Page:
Using thru axles to secure wheels to frames and forks is the best possible method available. They are superior in concept, but the lack by the bicycle industry of a common standard has been a nightmare for some people. Thru axles can greatly increase the stiffness of the interface between the hub and the dropouts. Also giving the hub a unique mounting position to improve the interface between caliper and rotor on bikes with disc brakes. Whether it comes down to the difference between front and rear standards, diameter and axle thread pitch, and a confusing list of dropout widths, there are many standards to sift through.
Unfortunate is the fact that there aren’t many places to find good answers to questions about compatibility. Most manufacturers of frames do not even post the standards that they currently are using. In the chance that you lose your stock axle or want to upgrade, this absence of information can be very frustrating. That is why we are taking the time to try to clarify a few issues.
A Common Misunderstanding: Firstly, understand that DT Swiss manufactures thru axles for just about every possible standard. Try not to expect that just because your current thru axle has a DT logo it uses this DT standard. There is a big possibility that it is some other standard chosen or developed by the manufacturer with a stock axle that DT Swiss simply manufactured.
The E-thru Mystery: “E-Thru”, a Shimano-developed standard, has several standards. Use of internal or external threading, dropout thickness, and use of an external, replaceable nut are all used to determine if the axle fits your frame. For example, a basic 142 axle also fits many Boost 148 frames, while the standard E-Thru boost axle may be too long for many E-thru 142 frames because they require a shorter model. We strongly advise that you measure the actual length of your existing E-Thru axle when ordering a replacement. Don’t expect that because your frame has Boost 148 and uses E-Thru that it requires the E-Thru Boost 148 axle, as this may not be the case.
What About Sizing?
There are 4 main characteristics to consider when deciding on the proper thru axle for your bicycle frame or fork:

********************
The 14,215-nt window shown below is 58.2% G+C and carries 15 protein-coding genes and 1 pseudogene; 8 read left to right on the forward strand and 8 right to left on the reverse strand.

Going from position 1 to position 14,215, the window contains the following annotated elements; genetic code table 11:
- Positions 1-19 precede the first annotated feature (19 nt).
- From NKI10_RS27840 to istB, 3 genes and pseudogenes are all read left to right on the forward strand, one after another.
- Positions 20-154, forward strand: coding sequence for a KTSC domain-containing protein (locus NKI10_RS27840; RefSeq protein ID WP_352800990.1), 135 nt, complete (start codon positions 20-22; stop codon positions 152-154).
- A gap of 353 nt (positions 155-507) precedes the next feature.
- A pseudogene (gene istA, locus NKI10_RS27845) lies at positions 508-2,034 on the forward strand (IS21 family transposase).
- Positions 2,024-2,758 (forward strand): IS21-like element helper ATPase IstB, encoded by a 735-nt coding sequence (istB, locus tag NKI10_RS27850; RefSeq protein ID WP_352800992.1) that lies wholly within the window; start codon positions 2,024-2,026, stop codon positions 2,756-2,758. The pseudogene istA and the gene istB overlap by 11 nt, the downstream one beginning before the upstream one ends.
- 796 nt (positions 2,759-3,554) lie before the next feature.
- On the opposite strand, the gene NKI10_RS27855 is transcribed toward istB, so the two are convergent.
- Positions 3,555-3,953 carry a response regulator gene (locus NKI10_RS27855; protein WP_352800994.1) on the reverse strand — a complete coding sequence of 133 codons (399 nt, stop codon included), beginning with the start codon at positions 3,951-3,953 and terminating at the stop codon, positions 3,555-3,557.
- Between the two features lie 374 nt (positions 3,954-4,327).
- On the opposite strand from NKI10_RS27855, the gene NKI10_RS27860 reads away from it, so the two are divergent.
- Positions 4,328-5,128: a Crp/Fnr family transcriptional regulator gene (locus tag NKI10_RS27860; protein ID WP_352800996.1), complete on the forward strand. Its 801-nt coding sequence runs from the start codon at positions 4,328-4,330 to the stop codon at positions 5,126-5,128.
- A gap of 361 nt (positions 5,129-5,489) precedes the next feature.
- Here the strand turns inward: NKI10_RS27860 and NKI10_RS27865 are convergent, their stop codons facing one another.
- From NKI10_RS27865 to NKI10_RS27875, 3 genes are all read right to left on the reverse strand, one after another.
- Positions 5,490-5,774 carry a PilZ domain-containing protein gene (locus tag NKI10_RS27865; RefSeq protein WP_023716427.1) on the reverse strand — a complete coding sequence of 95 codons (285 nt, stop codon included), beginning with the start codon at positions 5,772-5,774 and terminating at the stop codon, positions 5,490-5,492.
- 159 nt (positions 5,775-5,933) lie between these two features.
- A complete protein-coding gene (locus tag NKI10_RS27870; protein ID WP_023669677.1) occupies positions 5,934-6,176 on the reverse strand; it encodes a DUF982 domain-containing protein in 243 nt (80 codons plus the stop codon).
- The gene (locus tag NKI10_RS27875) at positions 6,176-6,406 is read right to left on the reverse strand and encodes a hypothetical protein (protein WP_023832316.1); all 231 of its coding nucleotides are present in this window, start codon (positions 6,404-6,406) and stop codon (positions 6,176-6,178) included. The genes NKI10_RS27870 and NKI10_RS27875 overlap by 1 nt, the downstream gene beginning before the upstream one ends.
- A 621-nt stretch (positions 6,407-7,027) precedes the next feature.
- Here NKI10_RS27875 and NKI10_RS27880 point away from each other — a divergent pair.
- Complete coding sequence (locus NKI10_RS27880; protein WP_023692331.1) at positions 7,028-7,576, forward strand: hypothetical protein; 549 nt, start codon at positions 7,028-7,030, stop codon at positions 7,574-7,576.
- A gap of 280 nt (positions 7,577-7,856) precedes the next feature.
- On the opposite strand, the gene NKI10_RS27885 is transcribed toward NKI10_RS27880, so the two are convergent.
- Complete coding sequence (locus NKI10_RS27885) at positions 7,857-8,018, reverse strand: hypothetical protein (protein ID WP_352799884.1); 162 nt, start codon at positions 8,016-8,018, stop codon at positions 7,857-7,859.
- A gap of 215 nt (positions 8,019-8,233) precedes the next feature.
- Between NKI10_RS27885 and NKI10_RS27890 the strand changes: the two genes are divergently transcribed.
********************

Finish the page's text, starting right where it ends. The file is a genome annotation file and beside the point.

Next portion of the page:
- Head Shape: Flat or conical (tapered)
- Total Axle Length: The length of the axle, not including the bolt head.
- Thread pitch: Expressed as distance between threads in millimeters, this is the thread standard for axles.
- Thread Length: The total length of the threaded part of an axle.
Other Helpful Tools:
- Fits…A list of known forks or frames that are compatible. (usually not very extensive)
- Also Important to observe: Sometimes there can be very small variations within each standard. For the most part, the model within the standard listed should work for you with only a few small exceptions.
Our axles are CNC-machined from high strength 7075 T6 aluminum, with multiple butting.
T6 temper 7075 has an ultimate tensile strength of 510–540 MPa (74,000–78,000 psi) and yield strength of at least 430–480 MPa (63,000–69,000 psi)
Our CNC machine can provide 0.02mm accuracy or less on each axle
Anodizing is “hard” or “hardcoat” anodizing providing protection of mechanical parts, a visually appealing look, and a good tactile feel of each axle for a long time.
100% of our axles made in Lviv, Ukraine, so we control product quality during each step of the manufacturing process.
· CNC-machined from high strength 7075 T6 aluminum, with multiple butting
· Mounting 6 mm Hex key – usually the biggest Allen key in your pocket multi-tool
· “Hard” or “Hardcoat” industrial Anodizing
· Available colors: black, red, orange, green, blue, and purple